Remember when the third-party cookie was scheduled for termination in less than six months? Well it turns out all the stress around the impending cookiepocalypse wasn’t a complete waste of energy after all.
New research from Digiday+ suggests all those months of preparation have brought publishers some peace of mind. As of the beginning of the third quarter of 2021, less than 50% of the publishers surveyed said they were worried about their ability to target ads or measure their effectiveness without third-party cookies.
Brands seem a little more concerned, despite the two-year reprieve Google recently granted those pesky trackers. More than three quarters of brand respondents to Digiday’s survey are worried about their ability to target and measure ads without third party cookies. Someone needs to tell them about first-party data.
The latest quarterly Digital Publishers’ Revenue Index from the AOP and Deloitte shows digital publishing revenues in the UK rising to £152 million in Q1 2021, up by 31.9% when compared with the same quarter in 2020. Revenue from subscriptions was up even more, growing by 48.8% YOY. Deloitte’s Dan Ison described 49% growth as staggering. “In comparison, we saw a slight 4% increase in first three months of 2019,” he said.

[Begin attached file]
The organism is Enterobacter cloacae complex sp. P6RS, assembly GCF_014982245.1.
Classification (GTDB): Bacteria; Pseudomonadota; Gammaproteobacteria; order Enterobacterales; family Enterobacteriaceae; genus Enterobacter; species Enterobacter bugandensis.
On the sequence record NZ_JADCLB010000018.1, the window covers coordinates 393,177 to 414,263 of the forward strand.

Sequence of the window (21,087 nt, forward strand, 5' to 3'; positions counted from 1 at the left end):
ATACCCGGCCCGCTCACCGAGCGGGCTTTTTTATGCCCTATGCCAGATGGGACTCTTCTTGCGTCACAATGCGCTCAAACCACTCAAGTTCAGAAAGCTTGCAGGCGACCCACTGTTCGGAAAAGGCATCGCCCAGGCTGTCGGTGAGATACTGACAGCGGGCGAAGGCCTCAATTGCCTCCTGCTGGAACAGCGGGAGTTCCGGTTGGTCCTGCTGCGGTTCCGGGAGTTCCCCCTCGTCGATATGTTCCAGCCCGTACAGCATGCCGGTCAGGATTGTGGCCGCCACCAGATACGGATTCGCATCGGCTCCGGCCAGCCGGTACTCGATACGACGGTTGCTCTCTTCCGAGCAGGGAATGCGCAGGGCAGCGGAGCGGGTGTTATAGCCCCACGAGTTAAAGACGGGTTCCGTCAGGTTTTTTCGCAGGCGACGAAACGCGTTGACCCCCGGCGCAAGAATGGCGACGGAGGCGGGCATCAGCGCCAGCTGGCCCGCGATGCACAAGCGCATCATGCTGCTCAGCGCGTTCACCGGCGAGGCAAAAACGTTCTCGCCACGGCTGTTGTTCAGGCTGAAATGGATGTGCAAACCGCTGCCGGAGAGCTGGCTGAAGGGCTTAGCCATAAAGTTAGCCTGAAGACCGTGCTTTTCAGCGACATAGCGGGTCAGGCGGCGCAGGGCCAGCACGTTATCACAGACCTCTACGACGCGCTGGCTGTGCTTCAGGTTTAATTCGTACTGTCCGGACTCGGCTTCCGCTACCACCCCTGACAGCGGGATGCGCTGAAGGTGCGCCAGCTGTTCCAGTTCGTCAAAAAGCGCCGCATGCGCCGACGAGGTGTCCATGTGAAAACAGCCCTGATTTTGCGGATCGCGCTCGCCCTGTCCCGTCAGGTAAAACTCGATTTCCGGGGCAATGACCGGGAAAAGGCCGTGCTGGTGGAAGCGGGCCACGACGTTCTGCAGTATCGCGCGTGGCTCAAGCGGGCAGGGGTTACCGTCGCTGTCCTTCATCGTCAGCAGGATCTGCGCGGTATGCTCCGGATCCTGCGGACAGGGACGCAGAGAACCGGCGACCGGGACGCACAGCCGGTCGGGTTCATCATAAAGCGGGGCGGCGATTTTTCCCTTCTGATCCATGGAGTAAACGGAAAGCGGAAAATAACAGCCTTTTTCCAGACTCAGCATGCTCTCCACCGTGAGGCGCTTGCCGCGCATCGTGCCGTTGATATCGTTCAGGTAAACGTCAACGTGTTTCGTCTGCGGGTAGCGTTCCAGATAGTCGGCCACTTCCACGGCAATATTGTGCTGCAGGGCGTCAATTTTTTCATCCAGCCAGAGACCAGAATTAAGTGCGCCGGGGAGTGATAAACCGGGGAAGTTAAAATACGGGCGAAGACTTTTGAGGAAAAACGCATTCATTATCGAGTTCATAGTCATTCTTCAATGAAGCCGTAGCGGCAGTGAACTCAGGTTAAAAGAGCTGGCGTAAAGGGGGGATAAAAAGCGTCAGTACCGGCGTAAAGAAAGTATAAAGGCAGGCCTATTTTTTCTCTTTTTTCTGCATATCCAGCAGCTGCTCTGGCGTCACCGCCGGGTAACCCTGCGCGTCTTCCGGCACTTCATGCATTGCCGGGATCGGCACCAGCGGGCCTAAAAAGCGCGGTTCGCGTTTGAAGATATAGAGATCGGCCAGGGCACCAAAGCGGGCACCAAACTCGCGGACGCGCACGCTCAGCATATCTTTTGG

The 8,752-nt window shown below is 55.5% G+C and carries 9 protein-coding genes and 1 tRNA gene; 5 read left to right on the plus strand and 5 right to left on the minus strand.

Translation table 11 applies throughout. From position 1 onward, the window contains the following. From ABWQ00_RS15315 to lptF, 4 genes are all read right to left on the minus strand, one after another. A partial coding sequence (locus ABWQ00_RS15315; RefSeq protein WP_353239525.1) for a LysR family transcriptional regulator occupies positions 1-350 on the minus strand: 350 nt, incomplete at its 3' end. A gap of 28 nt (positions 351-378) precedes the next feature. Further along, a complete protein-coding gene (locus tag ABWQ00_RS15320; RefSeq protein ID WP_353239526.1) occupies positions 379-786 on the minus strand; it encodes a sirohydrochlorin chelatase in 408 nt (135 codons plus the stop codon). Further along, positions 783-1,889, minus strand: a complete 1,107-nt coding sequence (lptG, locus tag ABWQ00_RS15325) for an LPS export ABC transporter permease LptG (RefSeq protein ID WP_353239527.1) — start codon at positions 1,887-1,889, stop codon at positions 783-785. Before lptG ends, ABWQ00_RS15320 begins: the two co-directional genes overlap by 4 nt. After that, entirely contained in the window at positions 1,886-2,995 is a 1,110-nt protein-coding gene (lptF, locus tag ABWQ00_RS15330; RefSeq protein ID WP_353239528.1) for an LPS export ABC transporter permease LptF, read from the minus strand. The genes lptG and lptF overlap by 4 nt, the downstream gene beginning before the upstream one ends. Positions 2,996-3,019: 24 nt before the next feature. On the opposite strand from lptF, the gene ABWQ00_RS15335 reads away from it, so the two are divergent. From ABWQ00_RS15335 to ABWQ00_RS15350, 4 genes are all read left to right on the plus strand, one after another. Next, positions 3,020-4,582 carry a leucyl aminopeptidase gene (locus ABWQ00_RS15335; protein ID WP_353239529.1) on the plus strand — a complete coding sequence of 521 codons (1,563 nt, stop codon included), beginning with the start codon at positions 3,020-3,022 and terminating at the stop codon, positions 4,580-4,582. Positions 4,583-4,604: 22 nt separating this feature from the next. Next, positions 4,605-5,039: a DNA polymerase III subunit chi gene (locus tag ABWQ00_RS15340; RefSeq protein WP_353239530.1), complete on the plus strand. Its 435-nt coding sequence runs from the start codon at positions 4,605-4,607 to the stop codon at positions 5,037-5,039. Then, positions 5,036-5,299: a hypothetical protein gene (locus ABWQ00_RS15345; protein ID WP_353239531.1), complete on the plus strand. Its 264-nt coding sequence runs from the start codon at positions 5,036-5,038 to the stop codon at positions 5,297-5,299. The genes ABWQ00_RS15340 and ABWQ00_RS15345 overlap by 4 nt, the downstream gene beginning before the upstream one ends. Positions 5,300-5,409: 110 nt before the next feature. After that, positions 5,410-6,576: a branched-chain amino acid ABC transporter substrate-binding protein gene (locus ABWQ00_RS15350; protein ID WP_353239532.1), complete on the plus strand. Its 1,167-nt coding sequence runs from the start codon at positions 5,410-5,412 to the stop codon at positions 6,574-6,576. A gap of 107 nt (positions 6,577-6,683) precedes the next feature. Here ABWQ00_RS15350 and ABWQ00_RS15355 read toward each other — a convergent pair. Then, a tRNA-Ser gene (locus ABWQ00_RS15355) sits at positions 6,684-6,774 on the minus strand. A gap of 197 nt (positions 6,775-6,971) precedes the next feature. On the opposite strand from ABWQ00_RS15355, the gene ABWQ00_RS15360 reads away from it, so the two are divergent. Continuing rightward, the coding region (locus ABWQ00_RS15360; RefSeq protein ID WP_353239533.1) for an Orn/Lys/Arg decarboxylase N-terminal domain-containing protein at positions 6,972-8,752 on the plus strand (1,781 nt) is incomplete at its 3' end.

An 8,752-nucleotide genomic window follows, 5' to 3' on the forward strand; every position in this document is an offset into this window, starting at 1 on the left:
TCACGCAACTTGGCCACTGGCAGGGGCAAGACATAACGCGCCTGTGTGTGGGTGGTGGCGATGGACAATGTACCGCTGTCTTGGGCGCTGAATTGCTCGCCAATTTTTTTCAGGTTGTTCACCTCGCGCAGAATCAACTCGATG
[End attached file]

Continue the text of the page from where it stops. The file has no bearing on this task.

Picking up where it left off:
Writing in the i, Ian Burrell says the UK’s regional publishers are parking their tanks on each other’s lawns. Dismantling one-time local news monopolies, publishers are ‘erasing the geographical boundaries that have defined local news’ with websites that deliver online reach in patches historically served by their rivals. The good news is the turf war is generating more jobs.
There’s no denying the need for digital content. But specialist business publisher Mark Allen has seen the popularity of several of its print publications grow since the COVID crisis began and has launched two print titles to take it into new markets. Operations director Katina Toumba said, “We don’t set the agenda: our readers and advertisers tell us what they want – and they want hard-copy publications complemented by digital activity.”
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